LYNNWOOD, Wash., September 17, 2023—The family of Tirhas Berhand Tesfatsion, a 47-year-old woman who committed suicide in the Lynnwood Jail on July 13, 2021, accepted a settlement offer, with conditions, by the city of Lynnwood in the amount of $1,750,001.
“The [Tesfatsion] Family will continue to do everything in their power to ensure this doesn’t happen again and this sort of tragedy will not occur in the future,” attorney James Bible of James Bible Law Group who represented the Estate of Tirhas Berhand Tesfatsion told the Lynnwood Times. “This was not the city of Lynnwood’s best moment, but we are hopeful that from this point forward, that the city of Lynnwood will be better than that tragic day.”
Bible added, “Our system of justice demands that we treat people humanely and that includes those who are incarcerated. The agreement to additional training is to make sure that those that working the jail are up to date on doing what is needed to protect life.”
The family filed a wrongful death suit against the city of Lynnwood and five staff members on July 12, 2023, in United States District Court for the Western District of Washington, alleging jail staff negligence contributed to the suicide of Tesfatsion. On September 4, the city submitted an offer of judgement which was accepted by the family on September 7, resulting in the case being dismissed with prejudice on September 11, formally ending the litigation.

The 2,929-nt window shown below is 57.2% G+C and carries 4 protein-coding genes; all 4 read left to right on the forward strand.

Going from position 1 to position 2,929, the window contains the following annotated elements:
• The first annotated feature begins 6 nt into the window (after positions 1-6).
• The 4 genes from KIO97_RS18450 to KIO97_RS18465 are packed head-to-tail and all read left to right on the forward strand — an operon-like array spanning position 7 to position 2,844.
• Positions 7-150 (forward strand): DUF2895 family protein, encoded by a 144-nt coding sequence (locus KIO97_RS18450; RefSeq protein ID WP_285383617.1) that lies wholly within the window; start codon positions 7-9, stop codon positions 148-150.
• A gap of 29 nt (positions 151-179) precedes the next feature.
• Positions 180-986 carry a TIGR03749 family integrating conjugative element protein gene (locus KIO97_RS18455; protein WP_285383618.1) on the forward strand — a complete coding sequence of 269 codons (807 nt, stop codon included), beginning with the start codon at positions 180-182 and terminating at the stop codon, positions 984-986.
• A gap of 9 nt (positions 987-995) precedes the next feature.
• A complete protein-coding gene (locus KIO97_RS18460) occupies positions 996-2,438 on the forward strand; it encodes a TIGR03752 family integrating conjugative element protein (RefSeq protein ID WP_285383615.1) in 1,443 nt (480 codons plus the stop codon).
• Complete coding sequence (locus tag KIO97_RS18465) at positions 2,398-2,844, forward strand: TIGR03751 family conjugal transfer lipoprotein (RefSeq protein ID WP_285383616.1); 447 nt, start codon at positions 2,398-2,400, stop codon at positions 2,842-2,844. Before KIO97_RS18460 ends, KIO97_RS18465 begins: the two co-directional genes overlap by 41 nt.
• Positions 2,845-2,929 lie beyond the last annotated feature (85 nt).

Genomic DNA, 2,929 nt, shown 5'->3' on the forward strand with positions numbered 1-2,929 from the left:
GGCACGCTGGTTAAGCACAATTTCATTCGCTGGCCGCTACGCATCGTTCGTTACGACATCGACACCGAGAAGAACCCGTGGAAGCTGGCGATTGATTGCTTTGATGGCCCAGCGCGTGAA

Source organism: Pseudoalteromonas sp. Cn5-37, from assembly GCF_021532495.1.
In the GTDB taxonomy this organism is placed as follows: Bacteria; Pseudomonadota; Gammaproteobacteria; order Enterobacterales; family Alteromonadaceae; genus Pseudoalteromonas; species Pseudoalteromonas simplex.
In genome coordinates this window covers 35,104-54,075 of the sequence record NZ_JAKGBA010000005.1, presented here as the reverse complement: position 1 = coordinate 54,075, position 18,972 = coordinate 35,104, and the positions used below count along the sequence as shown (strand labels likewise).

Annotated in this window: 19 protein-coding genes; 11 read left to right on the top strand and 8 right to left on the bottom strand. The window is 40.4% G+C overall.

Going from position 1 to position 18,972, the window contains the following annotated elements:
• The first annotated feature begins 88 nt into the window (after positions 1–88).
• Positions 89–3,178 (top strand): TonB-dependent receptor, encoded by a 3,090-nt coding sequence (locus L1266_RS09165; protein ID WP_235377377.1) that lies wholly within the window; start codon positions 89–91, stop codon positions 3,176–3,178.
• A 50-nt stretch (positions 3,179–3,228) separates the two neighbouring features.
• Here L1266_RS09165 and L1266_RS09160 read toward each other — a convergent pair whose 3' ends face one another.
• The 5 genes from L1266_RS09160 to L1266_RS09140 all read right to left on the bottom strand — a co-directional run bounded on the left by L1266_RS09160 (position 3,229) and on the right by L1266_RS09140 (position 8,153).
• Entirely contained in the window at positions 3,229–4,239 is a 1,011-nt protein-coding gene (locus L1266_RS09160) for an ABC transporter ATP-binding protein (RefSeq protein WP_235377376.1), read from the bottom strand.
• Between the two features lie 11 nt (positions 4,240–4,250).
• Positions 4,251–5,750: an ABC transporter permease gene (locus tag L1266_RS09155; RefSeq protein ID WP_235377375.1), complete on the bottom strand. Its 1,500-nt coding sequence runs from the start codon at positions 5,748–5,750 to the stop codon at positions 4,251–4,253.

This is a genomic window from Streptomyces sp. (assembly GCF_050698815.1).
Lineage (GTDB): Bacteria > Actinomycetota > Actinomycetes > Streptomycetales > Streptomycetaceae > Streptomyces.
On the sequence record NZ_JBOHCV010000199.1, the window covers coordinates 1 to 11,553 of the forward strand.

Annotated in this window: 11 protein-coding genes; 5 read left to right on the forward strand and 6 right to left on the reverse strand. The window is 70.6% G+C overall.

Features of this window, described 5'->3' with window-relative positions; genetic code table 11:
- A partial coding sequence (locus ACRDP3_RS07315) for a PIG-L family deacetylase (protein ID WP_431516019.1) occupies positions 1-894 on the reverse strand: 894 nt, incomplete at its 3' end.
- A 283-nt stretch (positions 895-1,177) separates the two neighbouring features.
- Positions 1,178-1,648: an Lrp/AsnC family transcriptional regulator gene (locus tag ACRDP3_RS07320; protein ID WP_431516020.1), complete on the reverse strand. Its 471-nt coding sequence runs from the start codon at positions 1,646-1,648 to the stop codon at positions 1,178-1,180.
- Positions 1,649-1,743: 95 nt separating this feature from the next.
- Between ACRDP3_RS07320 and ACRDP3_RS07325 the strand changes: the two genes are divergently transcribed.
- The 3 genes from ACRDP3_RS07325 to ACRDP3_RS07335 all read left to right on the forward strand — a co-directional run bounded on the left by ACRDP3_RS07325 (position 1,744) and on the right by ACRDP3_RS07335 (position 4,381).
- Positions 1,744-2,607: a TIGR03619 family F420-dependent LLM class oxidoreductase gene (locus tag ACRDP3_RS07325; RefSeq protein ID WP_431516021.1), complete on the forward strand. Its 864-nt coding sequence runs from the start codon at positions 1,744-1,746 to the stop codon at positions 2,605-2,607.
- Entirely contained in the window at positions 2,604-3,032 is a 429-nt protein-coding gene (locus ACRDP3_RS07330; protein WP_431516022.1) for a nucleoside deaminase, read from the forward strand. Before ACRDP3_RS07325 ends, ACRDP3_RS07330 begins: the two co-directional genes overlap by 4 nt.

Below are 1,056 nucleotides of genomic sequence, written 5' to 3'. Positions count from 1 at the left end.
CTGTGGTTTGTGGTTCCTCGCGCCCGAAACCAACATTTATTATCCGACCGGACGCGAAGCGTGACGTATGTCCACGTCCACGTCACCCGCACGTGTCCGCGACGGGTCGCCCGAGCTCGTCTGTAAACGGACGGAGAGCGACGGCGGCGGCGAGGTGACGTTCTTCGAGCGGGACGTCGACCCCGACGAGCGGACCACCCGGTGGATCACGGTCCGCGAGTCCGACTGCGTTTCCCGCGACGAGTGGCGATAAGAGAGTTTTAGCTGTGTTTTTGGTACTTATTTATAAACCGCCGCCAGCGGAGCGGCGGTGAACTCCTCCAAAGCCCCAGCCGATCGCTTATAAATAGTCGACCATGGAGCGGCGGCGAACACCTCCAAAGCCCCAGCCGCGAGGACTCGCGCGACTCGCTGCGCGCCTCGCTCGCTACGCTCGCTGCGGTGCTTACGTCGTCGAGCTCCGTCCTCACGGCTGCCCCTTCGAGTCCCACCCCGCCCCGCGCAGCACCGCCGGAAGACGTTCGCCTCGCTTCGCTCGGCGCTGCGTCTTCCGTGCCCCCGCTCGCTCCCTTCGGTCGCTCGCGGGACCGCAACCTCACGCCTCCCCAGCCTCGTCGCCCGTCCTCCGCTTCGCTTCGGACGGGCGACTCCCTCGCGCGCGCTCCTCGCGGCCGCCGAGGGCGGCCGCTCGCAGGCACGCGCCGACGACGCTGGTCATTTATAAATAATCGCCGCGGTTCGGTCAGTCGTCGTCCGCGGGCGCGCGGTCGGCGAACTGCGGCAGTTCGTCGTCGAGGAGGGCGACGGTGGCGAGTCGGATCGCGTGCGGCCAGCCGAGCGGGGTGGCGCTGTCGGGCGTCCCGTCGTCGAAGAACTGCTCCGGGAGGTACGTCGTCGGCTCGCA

According to the agreed offer of judgement by the Estate of Tirhas Berhand Tesfatsion which lists her son, Jonathan Yohannes as its personal representative, the settlement is to “amicably resolve this matter” and is not an admission that the city of Lynnwood, nor any of the five staff members named in the suit, are “liable” or “committed any unlawful act.” The city agreed to pay “reasonable attorney fees and costs” to the family and committed to provide Lynnwood Police annual training in the areas of suicide prevention, mental illness, addiction, and other related topics.
In 2022, the Estate of Tirhas Berhand Tesfatsion filed a claim for $30,000,000 against the city of Lynnwood which was denied by the Washington Cities Insurance Authority in July of that year. WCIA is an organization of 165 public entities in Washington state that assess liability risk and protect the fiscal assets of its members.